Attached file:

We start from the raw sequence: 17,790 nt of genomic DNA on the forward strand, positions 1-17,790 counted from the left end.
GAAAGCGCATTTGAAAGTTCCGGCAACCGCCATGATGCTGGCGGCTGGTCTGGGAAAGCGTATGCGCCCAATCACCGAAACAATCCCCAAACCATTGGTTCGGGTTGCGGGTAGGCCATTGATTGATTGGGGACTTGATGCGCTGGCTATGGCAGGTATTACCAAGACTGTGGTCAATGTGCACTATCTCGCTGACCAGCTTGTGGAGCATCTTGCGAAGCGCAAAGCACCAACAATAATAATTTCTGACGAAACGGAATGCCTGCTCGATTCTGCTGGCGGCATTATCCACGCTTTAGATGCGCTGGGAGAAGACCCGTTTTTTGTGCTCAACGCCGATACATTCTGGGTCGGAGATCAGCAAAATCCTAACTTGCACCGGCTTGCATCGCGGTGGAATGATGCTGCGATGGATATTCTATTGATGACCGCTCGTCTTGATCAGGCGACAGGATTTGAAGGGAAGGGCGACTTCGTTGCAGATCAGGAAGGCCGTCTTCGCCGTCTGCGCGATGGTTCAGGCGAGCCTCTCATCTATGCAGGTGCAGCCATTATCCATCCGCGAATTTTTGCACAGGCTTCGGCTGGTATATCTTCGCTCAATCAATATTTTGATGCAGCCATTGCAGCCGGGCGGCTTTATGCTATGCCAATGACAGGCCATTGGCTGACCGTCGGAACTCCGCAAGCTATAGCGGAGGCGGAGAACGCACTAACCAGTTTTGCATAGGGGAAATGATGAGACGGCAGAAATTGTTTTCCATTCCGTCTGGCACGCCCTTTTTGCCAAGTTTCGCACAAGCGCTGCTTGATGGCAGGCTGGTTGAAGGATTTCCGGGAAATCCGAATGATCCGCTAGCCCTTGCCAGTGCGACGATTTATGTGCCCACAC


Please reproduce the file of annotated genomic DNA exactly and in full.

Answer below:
We start from the raw sequence: 17,790 nt of genomic DNA on the forward strand, positions 1-17,790 counted from the left end.
GAAAGCGCATTTGAAAGTTCCGGCAACCGCCATGATGCTGGCGGCTGGTCTGGGAAAGCGTATGCGCCCAATCACCGAAACAATCCCCAAACCATTGGTTCGGGTTGCGGGTAGGCCATTGATTGATTGGGGACTTGATGCGCTGGCTATGGCAGGTATTACCAAGACTGTGGTCAATGTGCACTATCTCGCTGACCAGCTTGTGGAGCATCTTGCGAAGCGCAAAGCACCAACAATAATAATTTCTGACGAAACGGAATGCCTGCTCGATTCTGCTGGCGGCATTATCCACGCTTTAGATGCGCTGGGAGAAGACCCGTTTTTTGTGCTCAACGCCGATACATTCTGGGTCGGAGATCAGCAAAATCCTAACTTGCACCGGCTTGCATCGCGGTGGAATGATGCTGCGATGGATATTCTATTGATGACCGCTCGTCTTGATCAGGCGACAGGATTTGAAGGGAAGGGCGACTTCGTTGCAGATCAGGAAGGCCGTCTTCGCCGTCTGCGCGATGGTTCAGGCGAGCCTCTCATCTATGCAGGTGCAGCCATTATCCATCCGCGAATTTTTGCACAGGCTTCGGCTGGTATATCTTCGCTCAATCAATATTTTGATGCAGCCATTGCAGCCGGGCGGCTTTATGCTATGCCAATGACAGGCCATTGGCTGACCGTCGGAACTCCGCAAGCTATAGCGGAGGCGGAGAACGCACTAACCAGTTTTGCATAGGGGAAATGATGAGACGGCAGAAATTGTTTTCCATTCCGTCTGGCACGCCCTTTTTGCCAAGTTTCGCACAAGCGCTGCTTGATGGCAGGCTGGTTGAAGGATTTCCGGGAAATCCGAATGATCCGCTAGCCCTTGCCAGTGCGACGATTTATGTGCCCACAC